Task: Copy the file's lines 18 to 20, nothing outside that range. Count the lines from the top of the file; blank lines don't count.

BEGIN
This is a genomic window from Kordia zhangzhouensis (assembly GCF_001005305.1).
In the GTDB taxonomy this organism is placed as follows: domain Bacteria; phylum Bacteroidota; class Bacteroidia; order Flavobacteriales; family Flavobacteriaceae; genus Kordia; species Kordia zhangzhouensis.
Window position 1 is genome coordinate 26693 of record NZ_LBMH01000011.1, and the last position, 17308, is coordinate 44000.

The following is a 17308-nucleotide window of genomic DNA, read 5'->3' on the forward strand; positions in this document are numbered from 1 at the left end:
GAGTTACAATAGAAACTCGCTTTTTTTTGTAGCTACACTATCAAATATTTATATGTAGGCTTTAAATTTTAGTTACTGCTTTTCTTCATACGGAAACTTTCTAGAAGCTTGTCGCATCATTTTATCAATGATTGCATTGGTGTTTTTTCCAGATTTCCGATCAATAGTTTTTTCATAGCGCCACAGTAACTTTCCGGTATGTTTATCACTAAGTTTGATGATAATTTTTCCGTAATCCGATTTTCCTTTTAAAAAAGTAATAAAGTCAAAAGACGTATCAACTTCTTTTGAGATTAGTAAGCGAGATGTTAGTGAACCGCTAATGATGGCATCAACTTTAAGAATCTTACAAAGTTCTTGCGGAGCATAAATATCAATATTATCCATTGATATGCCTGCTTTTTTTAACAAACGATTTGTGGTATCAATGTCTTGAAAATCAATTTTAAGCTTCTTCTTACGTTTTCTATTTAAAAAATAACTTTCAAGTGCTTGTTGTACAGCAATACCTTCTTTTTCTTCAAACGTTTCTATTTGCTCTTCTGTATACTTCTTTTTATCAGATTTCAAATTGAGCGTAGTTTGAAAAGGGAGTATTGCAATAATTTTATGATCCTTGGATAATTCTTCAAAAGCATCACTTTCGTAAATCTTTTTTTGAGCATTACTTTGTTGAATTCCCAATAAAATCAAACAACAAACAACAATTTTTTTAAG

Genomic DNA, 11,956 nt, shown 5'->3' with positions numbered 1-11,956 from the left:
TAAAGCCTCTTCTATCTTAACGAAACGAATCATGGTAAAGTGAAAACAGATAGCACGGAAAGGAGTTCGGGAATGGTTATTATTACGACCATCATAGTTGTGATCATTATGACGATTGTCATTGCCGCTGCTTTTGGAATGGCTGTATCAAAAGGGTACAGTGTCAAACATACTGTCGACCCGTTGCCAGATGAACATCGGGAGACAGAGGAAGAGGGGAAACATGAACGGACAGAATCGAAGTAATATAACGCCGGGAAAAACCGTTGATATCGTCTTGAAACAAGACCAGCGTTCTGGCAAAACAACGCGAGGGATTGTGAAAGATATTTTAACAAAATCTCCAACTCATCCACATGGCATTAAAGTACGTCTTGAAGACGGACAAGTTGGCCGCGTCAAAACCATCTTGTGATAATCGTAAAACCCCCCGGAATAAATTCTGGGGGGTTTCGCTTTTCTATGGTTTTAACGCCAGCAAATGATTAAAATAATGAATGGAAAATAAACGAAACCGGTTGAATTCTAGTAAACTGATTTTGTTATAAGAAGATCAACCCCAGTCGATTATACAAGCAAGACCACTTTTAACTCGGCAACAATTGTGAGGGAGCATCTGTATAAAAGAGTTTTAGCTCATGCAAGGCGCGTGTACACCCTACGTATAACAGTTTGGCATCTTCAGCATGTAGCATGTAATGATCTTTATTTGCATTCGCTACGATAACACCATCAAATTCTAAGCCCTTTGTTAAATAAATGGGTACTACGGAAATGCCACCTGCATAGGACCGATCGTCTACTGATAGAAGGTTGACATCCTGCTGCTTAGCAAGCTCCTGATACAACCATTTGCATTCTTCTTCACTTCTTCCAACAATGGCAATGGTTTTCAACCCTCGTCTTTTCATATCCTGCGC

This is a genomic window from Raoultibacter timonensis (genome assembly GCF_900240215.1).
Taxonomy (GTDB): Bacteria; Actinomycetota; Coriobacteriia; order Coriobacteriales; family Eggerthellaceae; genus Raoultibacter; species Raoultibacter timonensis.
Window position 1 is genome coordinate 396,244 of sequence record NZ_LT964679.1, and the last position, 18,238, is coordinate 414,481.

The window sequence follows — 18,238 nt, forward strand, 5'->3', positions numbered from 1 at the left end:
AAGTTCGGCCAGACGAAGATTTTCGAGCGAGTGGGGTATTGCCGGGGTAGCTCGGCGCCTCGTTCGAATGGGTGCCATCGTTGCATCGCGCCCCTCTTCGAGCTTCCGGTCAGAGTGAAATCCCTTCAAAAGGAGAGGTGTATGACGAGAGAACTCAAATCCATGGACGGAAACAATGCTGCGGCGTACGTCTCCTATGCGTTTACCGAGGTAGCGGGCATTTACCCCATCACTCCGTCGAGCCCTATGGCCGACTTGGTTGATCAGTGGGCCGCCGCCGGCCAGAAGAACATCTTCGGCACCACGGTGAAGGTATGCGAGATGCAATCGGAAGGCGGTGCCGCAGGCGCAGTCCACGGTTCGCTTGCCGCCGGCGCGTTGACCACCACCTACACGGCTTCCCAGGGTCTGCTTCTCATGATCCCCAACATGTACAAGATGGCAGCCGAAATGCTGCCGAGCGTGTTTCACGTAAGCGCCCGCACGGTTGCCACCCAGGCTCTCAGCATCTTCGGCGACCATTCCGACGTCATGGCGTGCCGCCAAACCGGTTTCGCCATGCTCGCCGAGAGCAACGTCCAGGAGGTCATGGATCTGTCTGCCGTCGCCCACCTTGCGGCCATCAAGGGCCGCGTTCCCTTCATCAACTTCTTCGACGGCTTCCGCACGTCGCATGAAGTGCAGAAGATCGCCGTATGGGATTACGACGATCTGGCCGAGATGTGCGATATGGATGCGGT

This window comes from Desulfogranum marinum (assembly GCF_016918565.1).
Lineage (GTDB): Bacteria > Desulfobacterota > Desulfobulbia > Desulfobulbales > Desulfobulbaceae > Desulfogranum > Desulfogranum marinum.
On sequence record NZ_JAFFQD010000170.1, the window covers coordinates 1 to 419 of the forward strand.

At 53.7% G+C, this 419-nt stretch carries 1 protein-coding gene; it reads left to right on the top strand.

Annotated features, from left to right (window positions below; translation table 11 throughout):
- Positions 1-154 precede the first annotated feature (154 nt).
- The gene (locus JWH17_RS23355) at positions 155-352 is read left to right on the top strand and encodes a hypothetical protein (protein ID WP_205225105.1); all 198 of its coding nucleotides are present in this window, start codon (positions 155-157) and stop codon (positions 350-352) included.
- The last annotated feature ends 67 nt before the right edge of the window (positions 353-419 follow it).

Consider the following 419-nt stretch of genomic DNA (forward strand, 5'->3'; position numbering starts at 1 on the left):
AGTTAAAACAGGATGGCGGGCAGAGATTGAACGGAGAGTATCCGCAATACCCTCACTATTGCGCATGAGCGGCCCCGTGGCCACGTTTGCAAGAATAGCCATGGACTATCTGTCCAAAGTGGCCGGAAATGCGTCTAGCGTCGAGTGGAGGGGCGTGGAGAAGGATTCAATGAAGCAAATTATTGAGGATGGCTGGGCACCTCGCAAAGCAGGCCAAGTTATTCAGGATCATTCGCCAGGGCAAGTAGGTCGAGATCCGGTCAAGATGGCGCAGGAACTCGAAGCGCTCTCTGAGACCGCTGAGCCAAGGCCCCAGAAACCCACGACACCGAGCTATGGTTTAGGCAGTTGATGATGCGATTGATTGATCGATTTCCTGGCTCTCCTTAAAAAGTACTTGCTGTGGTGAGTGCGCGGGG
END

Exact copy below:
- Positions 1-154 precede the first annotated feature (154 nt).
- The gene (locus JWH17_RS23355) at positions 155-352 is read left to right on the top strand and encodes a hypothetical protein (protein ID WP_205225105.1); all 198 of its coding nucleotides are present in this window, start codon (positions 155-157) and stop codon (positions 350-352) included.
- The last annotated feature ends 67 nt before the right edge of the window (positions 353-419 follow it).